What is “Half-Smiling”? A technique adopted from Buddhist practice. It is also used in DBT, and CBT.

Did you know this? 🤓

There is a technique called “Half-Smiling” used in Dialectical Behavioral Therapy and Cognitive Behavioral Therapy. A major focus in DBT and CBT is the practice of mindfulness. Mindfulnessis being aware of your reality and bringing attention to the present moment, without judgment. Mindfulness is also prominently used in meditation. The “Half Smiling” technique was actually adopted from Buddhist practice. Come to think of it, many DBT and CBT skills stem from Buddhist practices. “Budda” quite literally means “enlightened one“. You can use the “Half-Smiling” technique to uplift your mood. 💓

Your body communicates with your mind, right? The reason why this works is because of something (heavily studied) called “Bi-directional behavior” which, simplified, is the relationship between the brain and behavior. Your brain constantly communicates to the body. The body communicates back to the brain. 🧠

When you are experiencing the feelings of happiness, joy, excitement, love… What manifests in the physical body? You smile! 😄 Thank you brain for communicating the expression of this emotion to the body! Current studies show that this is a two-way street, man. You can send messages back to the brain with physical body movements and postures. (Think about how mindfully practicing yoga makes you feel! Have you heard of the Smiling Buddha Kriya?)

Have I caught your attention yet?

Okay, okay, okay… Get on with it, lady!

What is this skill and how is it done?!

You can use this skill anywhere. When you’re stressed out at work, when you’re sitting in traffic, when you first wake up in the morning (even if you AREN’T feeling negative emotions or low vibrational frequencies.)

Practice this skill for a few minutes. I recommend 5-10 minutes. You can practice this skill while you are doing other things, or you can come to a centered and mindful place like a meditative state. It’s up to you and how adapting this skill fits into your situation.

Remember that strong link between facial expressions, postures, movements, and human emotion. Relax your face. Release tension in the forehead. Release tension in the jaw. Relax the shoulders. Notice how you are feeling. Smile, mindfully raising both of the corners of your mouth until you feel a small amount of tension. This isn’t a full-on cheeky, toothy grin. Keep this half-smile on for 10 minutes. Bring awareness to your breathing while practicing this technique. Alternatively, you can hold a pen or pencil in your mouth, the pencil will hold the corners of your mouth up, tricking the brain into thinking you’re half-smiling. 😉 At the end of 10 minutes, check-in with how you are feeling now.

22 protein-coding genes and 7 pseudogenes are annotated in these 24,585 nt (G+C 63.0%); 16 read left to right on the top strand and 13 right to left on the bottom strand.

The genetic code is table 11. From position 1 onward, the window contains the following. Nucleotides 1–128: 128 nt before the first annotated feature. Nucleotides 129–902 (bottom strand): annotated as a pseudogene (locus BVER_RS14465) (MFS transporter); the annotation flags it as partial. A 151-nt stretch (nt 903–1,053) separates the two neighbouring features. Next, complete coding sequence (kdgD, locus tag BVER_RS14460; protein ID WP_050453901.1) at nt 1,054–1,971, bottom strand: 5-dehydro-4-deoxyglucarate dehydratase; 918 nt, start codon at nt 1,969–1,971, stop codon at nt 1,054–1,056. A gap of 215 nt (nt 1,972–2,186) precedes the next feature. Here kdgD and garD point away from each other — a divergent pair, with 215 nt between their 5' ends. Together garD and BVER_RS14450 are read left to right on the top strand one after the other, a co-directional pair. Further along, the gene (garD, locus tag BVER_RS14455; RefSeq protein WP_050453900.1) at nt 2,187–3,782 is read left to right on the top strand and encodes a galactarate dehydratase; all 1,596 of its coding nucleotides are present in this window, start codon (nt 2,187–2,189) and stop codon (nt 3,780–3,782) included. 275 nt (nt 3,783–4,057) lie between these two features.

If no changes are noticed after 10 minutes, give it another 10 minutes, except this time bring the half-smile energy to the eyes. Half smile while mindfully engaging the eyes. Do you know the feeling? You can give it a try to recognize the feeling. When you full-on smile, the energy reaches up into the eyes as well, not just the mouth and cheeks. So take another 10 minutes to half-smile while engaging the eyes. Afterward, check-in with yourself and notice how you are feeling.

Do you feel the difference in your mood, your vibration with just 10 minutes? Compare that to the weeks you wait for medication to work. ***I AM NOT SAYING USE THIS TECHNIQUE TO REPLACE MEDICATION AND PROFESSIONAL MEDICAL advice FROM YOUR DOCTORS, COUNSELORS, PSYCHIATRISTS, ETC***

Recommended times to practice half-smiling:

When you are sitting in traffic

-When you are irritated

-When you first wake up in the morning

-While listening to music

-While in a seated position

-While you are laying down

-When you are at work

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Here are some sources:

-Bi-directional behavior: https://www.ncbi.nlm.nih.gov/pubmed/29027865

-What is DBT? https://www.mentalhelp.net/dialectical-behavior-therapy/what-is-it/

-DBT® Skills Training Handouts and Worksheets, Second Edition Spiral-bound – October 21, 2014  by Marsha M. Linehan PhD ABPP

-What is CBT? https://www.apa.org/ptsd-guideline/patients-and-families/cognitive-behavioral

-Smiling Buddha Kriya: https://www.3ho.org/kundalini-yoga/mantra/smiling-buddha-kriya

-Art: http://brunogiuliani.blogspot.com/2017/03/la-joie-de-creer-la-joy-tribe-le.html